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Updated: Jul 28, 2020

(ROBBINSVILLE, New Jersey) July 27, 2020 - In the coming months, restrictions due to COVID-19 will continue to ease and many college students will return to school. When that happens, #WhatsMyName Foundation and Lyft stand ready to work with colleges and universities to increase awareness about rideshare safety on campus.

We’re joining forces with Lyft to promote rideshare safety best practices and empower college students across the country with the information they need to ride responsibly. The #WhatsMyNameFoundation was established in honor of Samantha Josephson, Seymour and Marci’s daughter who was kidnapped and murdered during her senior year at the University of South Carolina by a man posing as an Uber driver. The Foundation’s goal is to educate college students about rideshare safety best practices so that no other family will have to suffer this kind of tragedy.

"No family should ever have to experience the heartbreak we endured when we learned what happened to our daughter that fateful night," said Seymour Josephson, founder of the #WhatsMyName Foundation. "It is uplifting to know that the #WhatsMyName Foundation and Lyft share the goal of keeping young people safe, and through this initiative we will leverage our joint expertise to promote best practices for using rideshare both on and off campus.”

“We’re proud to partner with Seymour and Marci Josephson, the #WhatsMyName Foundation and our entire community of partners to amplify ridesharing safety education on college campuses nationwide,” said Lyft’s Director of Public Policy for Community Safety Jennifer Brandenburger. “We’ve already adopted several measures to make sure riders are getting in their correct vehicles with verified drivers to prevent incidents like this from happening, including sending push notifications to remind riders to verify their ride and increasing the visibility of the vehicle’s make, model and license plate in the Lyft app. While the tragedy involving Sami Josephson didn’t happen on the Lyft platform, we’re committed to enhancing safety across the entire rideshare industry.”

“This announcement comes on the heels of Lyft’s partnership with It’s On Us, an organization founded by White House officials during the Obama administration as a sexual assault prevention initiative aimed at college campuses, to amplify safety education around ridesharing. Tracey Vitchers, Executive Director at It’s On Us, and Silvia Zenteno, Director of Education and Training at It’s on Us, also serve on Lyft’s Safety Advisory Council.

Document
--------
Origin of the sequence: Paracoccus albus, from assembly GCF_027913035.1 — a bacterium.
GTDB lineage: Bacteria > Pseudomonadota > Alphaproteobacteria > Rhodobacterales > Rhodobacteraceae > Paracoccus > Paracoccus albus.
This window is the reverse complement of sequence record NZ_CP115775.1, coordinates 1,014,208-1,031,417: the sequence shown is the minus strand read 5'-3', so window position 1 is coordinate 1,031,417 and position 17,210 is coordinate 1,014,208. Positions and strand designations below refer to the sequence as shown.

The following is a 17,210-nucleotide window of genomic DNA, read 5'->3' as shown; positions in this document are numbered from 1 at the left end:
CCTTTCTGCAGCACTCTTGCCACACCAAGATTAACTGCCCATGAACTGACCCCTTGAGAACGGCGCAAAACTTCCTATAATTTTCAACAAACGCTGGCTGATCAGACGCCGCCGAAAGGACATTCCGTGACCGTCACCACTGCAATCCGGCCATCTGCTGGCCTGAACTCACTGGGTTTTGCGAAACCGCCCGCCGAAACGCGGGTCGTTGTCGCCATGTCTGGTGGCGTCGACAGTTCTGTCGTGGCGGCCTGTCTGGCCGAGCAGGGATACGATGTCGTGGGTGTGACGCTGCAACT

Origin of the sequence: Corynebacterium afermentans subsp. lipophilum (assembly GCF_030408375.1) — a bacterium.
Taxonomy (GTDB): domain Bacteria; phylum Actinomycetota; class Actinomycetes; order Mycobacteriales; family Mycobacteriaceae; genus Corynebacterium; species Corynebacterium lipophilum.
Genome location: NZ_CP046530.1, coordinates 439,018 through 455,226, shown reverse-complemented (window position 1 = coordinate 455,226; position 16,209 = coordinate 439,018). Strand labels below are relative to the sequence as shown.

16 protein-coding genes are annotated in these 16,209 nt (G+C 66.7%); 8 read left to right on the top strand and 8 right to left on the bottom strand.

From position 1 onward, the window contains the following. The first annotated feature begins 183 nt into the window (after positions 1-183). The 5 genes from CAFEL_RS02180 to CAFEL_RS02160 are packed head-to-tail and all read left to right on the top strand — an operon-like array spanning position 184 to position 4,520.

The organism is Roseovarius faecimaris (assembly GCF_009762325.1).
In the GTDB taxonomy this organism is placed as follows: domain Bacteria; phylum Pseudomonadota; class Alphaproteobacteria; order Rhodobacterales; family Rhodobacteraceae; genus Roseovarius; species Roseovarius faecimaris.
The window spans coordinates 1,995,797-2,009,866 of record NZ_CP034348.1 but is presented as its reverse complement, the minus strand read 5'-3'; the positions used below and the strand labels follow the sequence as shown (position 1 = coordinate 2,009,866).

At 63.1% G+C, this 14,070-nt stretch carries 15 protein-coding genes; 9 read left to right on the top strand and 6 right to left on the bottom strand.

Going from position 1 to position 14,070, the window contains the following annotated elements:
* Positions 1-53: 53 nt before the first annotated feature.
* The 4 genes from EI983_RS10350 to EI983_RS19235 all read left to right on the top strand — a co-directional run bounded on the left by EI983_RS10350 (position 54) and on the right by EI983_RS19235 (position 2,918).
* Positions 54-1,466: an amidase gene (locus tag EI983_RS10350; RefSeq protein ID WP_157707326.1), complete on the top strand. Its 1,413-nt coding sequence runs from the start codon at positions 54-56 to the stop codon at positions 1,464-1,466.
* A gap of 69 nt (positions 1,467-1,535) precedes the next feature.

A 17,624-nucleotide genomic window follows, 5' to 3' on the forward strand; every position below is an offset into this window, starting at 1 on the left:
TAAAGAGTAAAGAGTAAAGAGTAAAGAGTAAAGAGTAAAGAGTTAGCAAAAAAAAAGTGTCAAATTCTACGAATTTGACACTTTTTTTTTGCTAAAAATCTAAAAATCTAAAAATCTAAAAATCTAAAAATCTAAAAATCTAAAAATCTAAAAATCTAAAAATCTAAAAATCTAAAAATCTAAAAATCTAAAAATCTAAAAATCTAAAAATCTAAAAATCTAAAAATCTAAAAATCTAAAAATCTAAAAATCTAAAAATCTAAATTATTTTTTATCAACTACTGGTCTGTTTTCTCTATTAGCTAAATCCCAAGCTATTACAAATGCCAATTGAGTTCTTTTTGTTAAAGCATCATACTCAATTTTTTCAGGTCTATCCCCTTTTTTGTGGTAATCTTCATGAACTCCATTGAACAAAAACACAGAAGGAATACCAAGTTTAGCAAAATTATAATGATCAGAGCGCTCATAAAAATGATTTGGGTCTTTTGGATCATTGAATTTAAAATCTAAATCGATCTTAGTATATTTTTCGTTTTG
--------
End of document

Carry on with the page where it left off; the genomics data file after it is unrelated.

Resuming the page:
“Ridesharing has become an integral part of life for young adults, especially on college campuses. It is common for students to request a ride after a night out, for themselves or for a friend, to safely and easily get home,” said Tracey Vitchers, Executive Director at It’s On Us. “As the nation's leading organization focused on college sexual assault prevention, It's On Us is proud to partner with Lyft on such important initiatives for our shared community.”

The best and most effective way for riders to ensure they’re getting in the right car is to match the license plate shown in the Lyft app with the license plate of the arriving vehicle -- before stepping foot into the car. Lyft is committed to ensuring riders have the information they need to get into the correct vehicle, which is why we send push notifications to remind riders to verify their ride’s license plate, and feature photos of the Lyft driver, license plate number, and the make, model and color of the car in the Lyft app. Last year, Lyftwe increased the size and visibility of drivers’ license plate numbers in the app, and continues to push for legislation requiring front and back license plates on the state and national level.

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